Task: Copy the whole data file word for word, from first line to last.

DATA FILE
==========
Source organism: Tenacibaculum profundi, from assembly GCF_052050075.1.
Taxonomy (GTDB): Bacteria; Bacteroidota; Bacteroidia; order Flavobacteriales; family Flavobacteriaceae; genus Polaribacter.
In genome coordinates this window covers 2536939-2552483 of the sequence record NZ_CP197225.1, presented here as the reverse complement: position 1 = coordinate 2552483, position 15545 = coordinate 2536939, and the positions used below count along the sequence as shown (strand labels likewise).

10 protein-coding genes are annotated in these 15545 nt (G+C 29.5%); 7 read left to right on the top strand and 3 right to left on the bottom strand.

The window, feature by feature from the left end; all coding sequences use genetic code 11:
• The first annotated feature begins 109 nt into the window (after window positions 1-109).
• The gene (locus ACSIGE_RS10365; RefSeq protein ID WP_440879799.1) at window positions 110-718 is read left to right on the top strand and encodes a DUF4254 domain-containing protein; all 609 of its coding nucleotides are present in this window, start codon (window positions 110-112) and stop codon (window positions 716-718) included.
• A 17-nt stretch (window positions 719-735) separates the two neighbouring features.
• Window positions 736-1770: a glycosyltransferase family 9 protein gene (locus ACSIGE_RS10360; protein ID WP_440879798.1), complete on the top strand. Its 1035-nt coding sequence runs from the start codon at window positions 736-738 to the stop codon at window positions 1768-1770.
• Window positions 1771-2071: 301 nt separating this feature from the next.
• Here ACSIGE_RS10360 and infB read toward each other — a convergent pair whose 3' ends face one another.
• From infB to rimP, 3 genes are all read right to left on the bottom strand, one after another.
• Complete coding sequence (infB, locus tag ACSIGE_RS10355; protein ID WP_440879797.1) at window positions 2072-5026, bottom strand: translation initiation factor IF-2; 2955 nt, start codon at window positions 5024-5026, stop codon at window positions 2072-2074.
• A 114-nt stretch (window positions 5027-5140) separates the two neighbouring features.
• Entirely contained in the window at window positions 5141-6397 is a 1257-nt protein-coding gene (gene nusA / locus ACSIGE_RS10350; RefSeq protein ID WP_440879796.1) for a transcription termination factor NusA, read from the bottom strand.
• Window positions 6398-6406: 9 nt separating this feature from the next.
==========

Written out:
Source organism: Tenacibaculum profundi, from assembly GCF_052050075.1.
Taxonomy (GTDB): Bacteria; Bacteroidota; Bacteroidia; order Flavobacteriales; family Flavobacteriaceae; genus Polaribacter.
In genome coordinates this window covers 2536939-2552483 of the sequence record NZ_CP197225.1, presented here as the reverse complement: position 1 = coordinate 2552483, position 15545 = coordinate 2536939, and the positions used below count along the sequence as shown (strand labels likewise).

10 protein-coding genes are annotated in these 15545 nt (G+C 29.5%); 7 read left to right on the top strand and 3 right to left on the bottom strand.

The window, feature by feature from the left end; all coding sequences use genetic code 11:
• The first annotated feature begins 109 nt into the window (after window positions 1-109).
• The gene (locus ACSIGE_RS10365; RefSeq protein ID WP_440879799.1) at window positions 110-718 is read left to right on the top strand and encodes a DUF4254 domain-containing protein; all 609 of its coding nucleotides are present in this window, start codon (window positions 110-112) and stop codon (window positions 716-718) included.
• A 17-nt stretch (window positions 719-735) separates the two neighbouring features.
• Window positions 736-1770: a glycosyltransferase family 9 protein gene (locus ACSIGE_RS10360; protein ID WP_440879798.1), complete on the top strand. Its 1035-nt coding sequence runs from the start codon at window positions 736-738 to the stop codon at window positions 1768-1770.
• Window positions 1771-2071: 301 nt separating this feature from the next.
• Here ACSIGE_RS10360 and infB read toward each other — a convergent pair whose 3' ends face one another.
• From infB to rimP, 3 genes are all read right to left on the bottom strand, one after another.
• Complete coding sequence (infB, locus tag ACSIGE_RS10355; protein ID WP_440879797.1) at window positions 2072-5026, bottom strand: translation initiation factor IF-2; 2955 nt, start codon at window positions 5024-5026, stop codon at window positions 2072-2074.
• A 114-nt stretch (window positions 5027-5140) separates the two neighbouring features.
• Entirely contained in the window at window positions 5141-6397 is a 1257-nt protein-coding gene (gene nusA / locus ACSIGE_RS10350; RefSeq protein ID WP_440879796.1) for a transcription termination factor NusA, read from the bottom strand.
• Window positions 6398-6406: 9 nt separating this feature from the next.